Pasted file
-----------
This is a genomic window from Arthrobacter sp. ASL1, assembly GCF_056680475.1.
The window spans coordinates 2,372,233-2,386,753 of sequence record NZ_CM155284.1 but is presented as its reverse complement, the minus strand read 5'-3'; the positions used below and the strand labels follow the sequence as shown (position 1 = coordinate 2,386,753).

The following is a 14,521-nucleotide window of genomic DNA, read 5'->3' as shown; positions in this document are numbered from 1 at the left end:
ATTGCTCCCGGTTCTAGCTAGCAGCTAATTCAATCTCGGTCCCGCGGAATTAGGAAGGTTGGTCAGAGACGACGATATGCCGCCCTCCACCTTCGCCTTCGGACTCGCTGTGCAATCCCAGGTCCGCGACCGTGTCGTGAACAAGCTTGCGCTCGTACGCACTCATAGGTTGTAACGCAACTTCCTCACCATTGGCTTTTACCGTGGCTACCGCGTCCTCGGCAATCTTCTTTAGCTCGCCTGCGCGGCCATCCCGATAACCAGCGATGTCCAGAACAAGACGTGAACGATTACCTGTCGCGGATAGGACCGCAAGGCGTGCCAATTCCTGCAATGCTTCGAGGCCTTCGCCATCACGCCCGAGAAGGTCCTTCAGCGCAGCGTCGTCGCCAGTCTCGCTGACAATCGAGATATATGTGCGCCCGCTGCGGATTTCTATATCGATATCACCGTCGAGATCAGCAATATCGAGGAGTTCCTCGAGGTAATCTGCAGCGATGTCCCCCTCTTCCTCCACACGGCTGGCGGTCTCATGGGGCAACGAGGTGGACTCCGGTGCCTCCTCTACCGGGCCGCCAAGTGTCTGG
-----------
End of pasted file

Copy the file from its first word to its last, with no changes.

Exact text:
This is a genomic window from Arthrobacter sp. ASL1, assembly GCF_056680475.1.
The window spans coordinates 2,372,233-2,386,753 of sequence record NZ_CM155284.1 but is presented as its reverse complement, the minus strand read 5'-3'; the positions used below and the strand labels follow the sequence as shown (position 1 = coordinate 2,386,753).

The following is a 14,521-nucleotide window of genomic DNA, read 5'->3' as shown; positions in this document are numbered from 1 at the left end:
ATTGCTCCCGGTTCTAGCTAGCAGCTAATTCAATCTCGGTCCCGCGGAATTAGGAAGGTTGGTCAGAGACGACGATATGCCGCCCTCCACCTTCGCCTTCGGACTCGCTGTGCAATCCCAGGTCCGCGACCGTGTCGTGAACAAGCTTGCGCTCGTACGCACTCATAGGTTGTAACGCAACTTCCTCACCATTGGCTTTTACCGTGGCTACCGCGTCCTCGGCAATCTTCTTTAGCTCGCCTGCGCGGCCATCCCGATAACCAGCGATGTCCAGAACAAGACGTGAACGATTACCTGTCGCGGATAGGACCGCAAGGCGTGCCAATTCCTGCAATGCTTCGAGGCCTTCGCCATCACGCCCGAGAAGGTCCTTCAGCGCAGCGTCGTCGCCAGTCTCGCTGACAATCGAGATATATGTGCGCCCGCTGCGGATTTCTATATCGATATCACCGTCGAGATCAGCAATATCGAGGAGTTCCTCGAGGTAATCTGCAGCGATGTCCCCCTCTTCCTCCACACGGCTGGCGGTCTCATGGGGCAACGAGGTGGACTCCGGTGCCTCCTCTACCGGGCCGCCAAGTGTCTGG